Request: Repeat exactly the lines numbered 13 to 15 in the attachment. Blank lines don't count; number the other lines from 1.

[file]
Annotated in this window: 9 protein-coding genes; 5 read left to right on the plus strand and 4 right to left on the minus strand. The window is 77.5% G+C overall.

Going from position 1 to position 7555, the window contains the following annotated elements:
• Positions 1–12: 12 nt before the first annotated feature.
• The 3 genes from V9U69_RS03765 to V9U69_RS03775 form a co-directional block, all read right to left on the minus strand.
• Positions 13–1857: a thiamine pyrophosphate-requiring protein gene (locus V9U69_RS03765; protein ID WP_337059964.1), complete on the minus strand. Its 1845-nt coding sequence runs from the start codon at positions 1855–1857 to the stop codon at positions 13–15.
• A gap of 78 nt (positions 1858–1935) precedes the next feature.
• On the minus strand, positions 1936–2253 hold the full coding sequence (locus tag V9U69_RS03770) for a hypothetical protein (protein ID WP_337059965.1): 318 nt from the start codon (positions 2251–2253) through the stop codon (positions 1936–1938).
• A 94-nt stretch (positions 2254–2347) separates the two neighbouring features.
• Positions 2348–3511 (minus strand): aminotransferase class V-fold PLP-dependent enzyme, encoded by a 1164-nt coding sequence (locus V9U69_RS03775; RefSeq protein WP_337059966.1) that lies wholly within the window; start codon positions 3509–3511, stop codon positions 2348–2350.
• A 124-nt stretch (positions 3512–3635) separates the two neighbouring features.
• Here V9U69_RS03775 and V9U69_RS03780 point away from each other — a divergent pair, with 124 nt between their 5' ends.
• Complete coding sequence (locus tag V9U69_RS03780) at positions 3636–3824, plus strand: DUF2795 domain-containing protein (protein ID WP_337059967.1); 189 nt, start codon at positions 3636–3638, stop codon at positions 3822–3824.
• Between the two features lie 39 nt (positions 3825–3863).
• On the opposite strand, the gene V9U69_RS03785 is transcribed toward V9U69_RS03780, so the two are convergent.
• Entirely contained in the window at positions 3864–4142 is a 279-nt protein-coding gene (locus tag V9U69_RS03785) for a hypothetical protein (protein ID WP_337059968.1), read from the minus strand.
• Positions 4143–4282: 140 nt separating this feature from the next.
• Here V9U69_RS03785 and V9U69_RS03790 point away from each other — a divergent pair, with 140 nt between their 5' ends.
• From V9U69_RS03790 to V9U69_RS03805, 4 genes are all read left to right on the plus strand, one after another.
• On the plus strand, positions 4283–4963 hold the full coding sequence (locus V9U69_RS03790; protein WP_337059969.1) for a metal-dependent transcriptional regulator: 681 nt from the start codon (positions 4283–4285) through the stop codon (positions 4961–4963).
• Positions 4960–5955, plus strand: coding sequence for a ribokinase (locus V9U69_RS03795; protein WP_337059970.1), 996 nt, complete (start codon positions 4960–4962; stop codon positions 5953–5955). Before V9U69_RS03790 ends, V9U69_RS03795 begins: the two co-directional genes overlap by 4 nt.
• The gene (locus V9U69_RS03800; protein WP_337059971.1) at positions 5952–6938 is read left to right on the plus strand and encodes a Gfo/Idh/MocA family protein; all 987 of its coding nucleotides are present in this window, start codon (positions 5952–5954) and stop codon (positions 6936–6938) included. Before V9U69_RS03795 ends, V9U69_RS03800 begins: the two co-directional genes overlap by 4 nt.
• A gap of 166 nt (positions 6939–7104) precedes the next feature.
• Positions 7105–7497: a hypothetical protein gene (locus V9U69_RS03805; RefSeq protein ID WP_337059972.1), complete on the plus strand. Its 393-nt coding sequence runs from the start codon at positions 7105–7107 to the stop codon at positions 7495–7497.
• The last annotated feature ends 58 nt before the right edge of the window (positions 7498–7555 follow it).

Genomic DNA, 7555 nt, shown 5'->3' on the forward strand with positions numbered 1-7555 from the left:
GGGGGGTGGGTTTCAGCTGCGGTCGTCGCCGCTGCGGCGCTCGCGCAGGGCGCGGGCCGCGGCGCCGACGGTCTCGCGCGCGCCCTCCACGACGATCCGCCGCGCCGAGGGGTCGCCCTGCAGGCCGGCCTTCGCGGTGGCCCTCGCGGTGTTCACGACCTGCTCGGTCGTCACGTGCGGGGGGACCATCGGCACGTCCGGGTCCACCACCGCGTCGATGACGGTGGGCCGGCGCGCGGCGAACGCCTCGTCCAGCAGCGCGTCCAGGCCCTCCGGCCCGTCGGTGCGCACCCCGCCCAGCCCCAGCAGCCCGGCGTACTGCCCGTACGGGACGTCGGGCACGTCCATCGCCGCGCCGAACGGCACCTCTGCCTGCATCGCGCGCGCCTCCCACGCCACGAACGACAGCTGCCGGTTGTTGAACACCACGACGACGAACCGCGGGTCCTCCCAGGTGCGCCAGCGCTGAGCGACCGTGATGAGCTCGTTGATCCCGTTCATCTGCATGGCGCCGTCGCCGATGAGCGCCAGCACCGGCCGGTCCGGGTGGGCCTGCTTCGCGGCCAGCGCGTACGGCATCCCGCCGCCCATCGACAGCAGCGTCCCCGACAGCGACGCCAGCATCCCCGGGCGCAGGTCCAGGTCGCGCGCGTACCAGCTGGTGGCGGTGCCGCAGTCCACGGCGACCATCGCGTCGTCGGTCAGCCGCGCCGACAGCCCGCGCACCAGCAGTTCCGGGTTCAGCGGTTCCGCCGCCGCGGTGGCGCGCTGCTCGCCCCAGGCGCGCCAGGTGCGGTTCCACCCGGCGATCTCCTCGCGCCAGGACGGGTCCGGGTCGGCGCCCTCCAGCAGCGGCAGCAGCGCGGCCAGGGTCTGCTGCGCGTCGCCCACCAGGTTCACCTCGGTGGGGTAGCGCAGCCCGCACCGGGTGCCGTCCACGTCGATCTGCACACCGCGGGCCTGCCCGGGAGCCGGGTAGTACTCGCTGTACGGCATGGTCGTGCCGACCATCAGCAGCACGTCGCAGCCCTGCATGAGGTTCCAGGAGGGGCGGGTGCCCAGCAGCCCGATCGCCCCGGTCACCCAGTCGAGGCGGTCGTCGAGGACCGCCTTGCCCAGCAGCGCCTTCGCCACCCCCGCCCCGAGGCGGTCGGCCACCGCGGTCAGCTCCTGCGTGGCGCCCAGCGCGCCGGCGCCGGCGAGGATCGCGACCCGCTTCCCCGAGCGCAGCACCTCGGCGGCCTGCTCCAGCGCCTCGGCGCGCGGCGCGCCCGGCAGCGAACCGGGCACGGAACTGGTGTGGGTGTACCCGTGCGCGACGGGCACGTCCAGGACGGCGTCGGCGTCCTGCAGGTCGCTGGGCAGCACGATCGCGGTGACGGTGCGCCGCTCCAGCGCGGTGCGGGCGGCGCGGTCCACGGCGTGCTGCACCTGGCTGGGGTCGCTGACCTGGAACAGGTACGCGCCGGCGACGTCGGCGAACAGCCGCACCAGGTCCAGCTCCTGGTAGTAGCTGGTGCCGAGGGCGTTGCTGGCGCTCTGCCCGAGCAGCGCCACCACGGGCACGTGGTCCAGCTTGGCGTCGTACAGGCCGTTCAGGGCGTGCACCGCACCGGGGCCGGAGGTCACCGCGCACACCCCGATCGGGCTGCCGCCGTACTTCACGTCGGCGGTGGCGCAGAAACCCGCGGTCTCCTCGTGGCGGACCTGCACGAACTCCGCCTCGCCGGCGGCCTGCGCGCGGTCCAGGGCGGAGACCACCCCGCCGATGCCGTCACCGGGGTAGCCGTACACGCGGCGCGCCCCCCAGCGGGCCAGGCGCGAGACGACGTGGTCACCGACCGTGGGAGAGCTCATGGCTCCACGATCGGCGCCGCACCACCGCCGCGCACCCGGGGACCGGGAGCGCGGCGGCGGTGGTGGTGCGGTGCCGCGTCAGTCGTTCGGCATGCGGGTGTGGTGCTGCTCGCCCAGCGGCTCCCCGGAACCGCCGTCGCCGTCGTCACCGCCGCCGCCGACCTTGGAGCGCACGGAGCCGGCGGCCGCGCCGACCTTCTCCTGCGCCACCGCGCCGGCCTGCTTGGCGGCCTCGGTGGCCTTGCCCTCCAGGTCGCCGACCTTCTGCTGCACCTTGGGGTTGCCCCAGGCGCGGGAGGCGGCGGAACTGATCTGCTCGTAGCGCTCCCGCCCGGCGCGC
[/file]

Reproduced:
• Between the two features lie 39 nt (positions 3825–3863).
• On the opposite strand, the gene V9U69_RS03785 is transcribed toward V9U69_RS03780, so the two are convergent.
• Entirely contained in the window at positions 3864–4142 is a 279-nt protein-coding gene (locus tag V9U69_RS03785) for a hypothetical protein (protein ID WP_337059968.1), read from the minus strand.